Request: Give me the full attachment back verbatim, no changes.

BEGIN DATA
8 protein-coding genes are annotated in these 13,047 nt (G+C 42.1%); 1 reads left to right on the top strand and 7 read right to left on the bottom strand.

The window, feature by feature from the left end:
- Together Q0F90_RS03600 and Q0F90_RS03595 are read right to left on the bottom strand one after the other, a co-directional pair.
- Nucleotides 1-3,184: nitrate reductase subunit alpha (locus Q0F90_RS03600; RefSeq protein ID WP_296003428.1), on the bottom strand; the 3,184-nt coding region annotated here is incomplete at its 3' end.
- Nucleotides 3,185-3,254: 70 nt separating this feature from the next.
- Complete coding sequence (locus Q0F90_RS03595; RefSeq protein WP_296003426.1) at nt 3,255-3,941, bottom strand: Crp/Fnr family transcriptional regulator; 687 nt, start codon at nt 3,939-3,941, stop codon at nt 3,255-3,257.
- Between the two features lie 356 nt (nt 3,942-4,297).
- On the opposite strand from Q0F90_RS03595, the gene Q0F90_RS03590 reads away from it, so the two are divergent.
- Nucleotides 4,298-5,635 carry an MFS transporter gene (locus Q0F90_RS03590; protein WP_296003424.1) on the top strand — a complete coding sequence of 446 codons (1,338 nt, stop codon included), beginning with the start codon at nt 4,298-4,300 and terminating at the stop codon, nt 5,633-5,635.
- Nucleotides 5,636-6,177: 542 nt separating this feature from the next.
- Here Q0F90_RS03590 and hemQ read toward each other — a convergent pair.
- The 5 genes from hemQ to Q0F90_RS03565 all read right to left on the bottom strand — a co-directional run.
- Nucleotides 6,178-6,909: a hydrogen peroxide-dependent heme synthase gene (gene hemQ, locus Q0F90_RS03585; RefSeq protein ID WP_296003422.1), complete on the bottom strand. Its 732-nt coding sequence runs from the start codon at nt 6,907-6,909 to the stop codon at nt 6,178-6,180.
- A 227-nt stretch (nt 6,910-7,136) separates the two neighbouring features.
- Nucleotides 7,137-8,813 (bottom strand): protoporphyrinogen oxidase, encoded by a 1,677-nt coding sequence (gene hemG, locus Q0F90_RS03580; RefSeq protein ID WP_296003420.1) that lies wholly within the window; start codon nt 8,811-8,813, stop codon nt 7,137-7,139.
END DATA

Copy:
8 protein-coding genes are annotated in these 13,047 nt (G+C 42.1%); 1 reads left to right on the top strand and 7 read right to left on the bottom strand.

The window, feature by feature from the left end:
- Together Q0F90_RS03600 and Q0F90_RS03595 are read right to left on the bottom strand one after the other, a co-directional pair.
- Nucleotides 1-3,184: nitrate reductase subunit alpha (locus Q0F90_RS03600; RefSeq protein ID WP_296003428.1), on the bottom strand; the 3,184-nt coding region annotated here is incomplete at its 3' end.
- Nucleotides 3,185-3,254: 70 nt separating this feature from the next.
- Complete coding sequence (locus Q0F90_RS03595; RefSeq protein WP_296003426.1) at nt 3,255-3,941, bottom strand: Crp/Fnr family transcriptional regulator; 687 nt, start codon at nt 3,939-3,941, stop codon at nt 3,255-3,257.
- Between the two features lie 356 nt (nt 3,942-4,297).
- On the opposite strand from Q0F90_RS03595, the gene Q0F90_RS03590 reads away from it, so the two are divergent.
- Nucleotides 4,298-5,635 carry an MFS transporter gene (locus Q0F90_RS03590; protein WP_296003424.1) on the top strand — a complete coding sequence of 446 codons (1,338 nt, stop codon included), beginning with the start codon at nt 4,298-4,300 and terminating at the stop codon, nt 5,633-5,635.
- Nucleotides 5,636-6,177: 542 nt separating this feature from the next.
- Here Q0F90_RS03590 and hemQ read toward each other — a convergent pair.
- The 5 genes from hemQ to Q0F90_RS03565 all read right to left on the bottom strand — a co-directional run.
- Nucleotides 6,178-6,909: a hydrogen peroxide-dependent heme synthase gene (gene hemQ, locus Q0F90_RS03585; RefSeq protein ID WP_296003422.1), complete on the bottom strand. Its 732-nt coding sequence runs from the start codon at nt 6,907-6,909 to the stop codon at nt 6,178-6,180.
- A 227-nt stretch (nt 6,910-7,136) separates the two neighbouring features.
- Nucleotides 7,137-8,813 (bottom strand): protoporphyrinogen oxidase, encoded by a 1,677-nt coding sequence (gene hemG, locus Q0F90_RS03580; RefSeq protein ID WP_296003420.1) that lies wholly within the window; start codon nt 8,811-8,813, stop codon nt 7,137-7,139.